Not that this artist isn't pretty cool; far from it. Credited either as Bob Hardaway or Robert Hardaway, he spent much of the 20th century at the top of the studio musician scene in Los Angeles, playing a bewildering array of woodwind instruments — even bass clarinet, English horn, and alto flute — on a tall stack of records that stylistically give the impression of having been snatched at random out of a burning used record store, the Partridge Family, Dinah Washington, Bonnie Raitt, and his efforts with the Eddie Shu/Bob Hardaway Jazz Practitioners among them.
Reissue with the latest remastering and the original cover artwork. Comes with a description written in Japanese. West coast meets Dutch jazz – in this sweet set that features Bob Cooper on tenor and Conte Candoli on trumpet – both musicians who rose to fame in the LA scene of the 50s, but who still stand plenty strong here with the trio of Rein DeGraaff in the 90s! Cooper and Candoli continued to play often over the years – even after both had lost the opportunity to record much as leaders – and the musicians are in fine form here, with strong backing from Rein's trio that also features Koos Serierse on bass and Erik Ineke on drums.
This outstanding edition contains the complete recorded discography of Gordon’s collaboration with trombone giant Herbie Harper and composer/arranger/tenor saxophonist Jack Montrose. Drawing from 7 legendary sessions and containing over 149 minutes of music this is unarguably the most definitive compilation of Bob Gordon’s outstanding music to date. “It is now generally recognized that Gordon, Jimmy Giuffre, and Gerry Mulligan, are the best baritone saxophonists to have emerged since Harry Carney.” – Richard Heffner, Downbeat.
Bob Crosby, Bing's younger brother, often found himself in the odd position of being the least important member of his own orchestra. Indeed, he couldn't play an instrument or read a note of music, which didn't stop him from enjoying a long career in music, in that very odd position.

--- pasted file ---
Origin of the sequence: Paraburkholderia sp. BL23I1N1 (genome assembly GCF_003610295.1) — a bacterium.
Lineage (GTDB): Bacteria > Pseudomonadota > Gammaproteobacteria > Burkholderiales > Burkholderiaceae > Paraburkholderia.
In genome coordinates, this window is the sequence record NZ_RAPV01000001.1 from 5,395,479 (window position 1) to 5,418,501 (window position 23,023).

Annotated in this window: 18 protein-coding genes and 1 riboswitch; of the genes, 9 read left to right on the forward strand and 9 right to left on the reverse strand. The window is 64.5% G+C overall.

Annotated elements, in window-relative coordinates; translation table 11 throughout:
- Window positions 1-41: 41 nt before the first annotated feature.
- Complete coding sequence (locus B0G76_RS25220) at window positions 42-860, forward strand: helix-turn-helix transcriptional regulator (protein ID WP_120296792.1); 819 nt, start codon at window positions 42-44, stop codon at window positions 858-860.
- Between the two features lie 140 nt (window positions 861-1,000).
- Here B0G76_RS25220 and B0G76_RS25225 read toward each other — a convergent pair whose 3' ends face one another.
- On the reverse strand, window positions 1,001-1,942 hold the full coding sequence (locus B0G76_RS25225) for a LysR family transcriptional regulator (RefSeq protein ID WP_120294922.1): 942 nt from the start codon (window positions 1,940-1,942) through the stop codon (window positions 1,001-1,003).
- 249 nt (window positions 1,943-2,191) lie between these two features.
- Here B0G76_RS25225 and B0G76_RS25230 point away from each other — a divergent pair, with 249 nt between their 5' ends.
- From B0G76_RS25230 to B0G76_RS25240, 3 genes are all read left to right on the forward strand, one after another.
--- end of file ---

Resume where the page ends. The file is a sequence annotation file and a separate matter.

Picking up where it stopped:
This is an enjoyable date of Dixieland, emphasizing familiar warhorses. Trumpeter Bob Scobey is in his usual consistent form and is assisted in the frontline by trombonist Jack Buck and clarinetist Bill Napier. Banjoist Clancy Hayes has six excellent vocals (particularly "Curse of an Aching Heart" and "Travelin' Shoes"), and the spirit and high musicianship overcome the familiar repertoire.
The second of two CDs in this series mostly consists of previously unissued material taken from a high school concert featuring the Gerry Mulligan Quartet (which at the time featured trumpeter Jon Eardley) plus two guests (valve trombonist Bob Brookmeyer and tenor-saxophonist Zoot Sims). This swinging and often-witty cool bop music is quite enjoyable and highly recommended.
This fantastic 3CD collectors' tin features over 3 hours of fine Smooth Jazz and easy, evocative classics. Relaxing rhythms and graceful grooves sweep through this three disc set like a retro convertible on a sunny summer day. Comes in a special edition collectors' tin box.
Die Hamburger Jazzszene ihre Vielfalt und Lebendigkeit bringen so manchen Musikliebhaber zum Schwärmen. Nach dem Zweiten Weltkrieg fanden sich in der Stadt an der Elbe hunderte spielhungriger Bands zusammen, für die bald auch unzählige Auftrittsorte entstanden. Der Cotton Club oder Dennis Swing Club wer kennt sie nicht? Für die Fans des Hamburger Jazz und alle, die mehr darüber erfahren möchten, entstand diese umfangreiche Kollektion. In Wort, Bild und Ton wird der Werdegang einer einmaligen Szene lebendig: von der Zeit, als die Hafenstadt in Trümmern lag, bis hin zum Sound von heute. Sie halten ein Set in Händen, das aus 18 CDs und einem 300 Seiten starken Buch besteht.
The two obscure sets reissued on this single CD from Original Jazz Classics were originally released as 10" LPs by the Nocturne label. The first six numbers are West Coast cool jazz by a sextet featuring baritonist Virgil Gonsalves, valve trombonist Bob Enevoldsen, and tenor saxophonist Buddy Wise. These concise renditions of five standards and the obscure "Bounce" find the musicians in excellent form, making the most of each note. The second half of the CD is an unrelated quartet date by the eccentric tenor saxophonist Steve White, who is joined by pianist Jimmie Rowles, bassist Harry Babasin, and drummer Roy Harte; trombonist Herbie Harper is a big asset on "Topsy." White's sound was quite influenced by Lester Young, while his odd singing (heard on "My New Jet Plane") is certainly unique. An interesting if not essential reissue.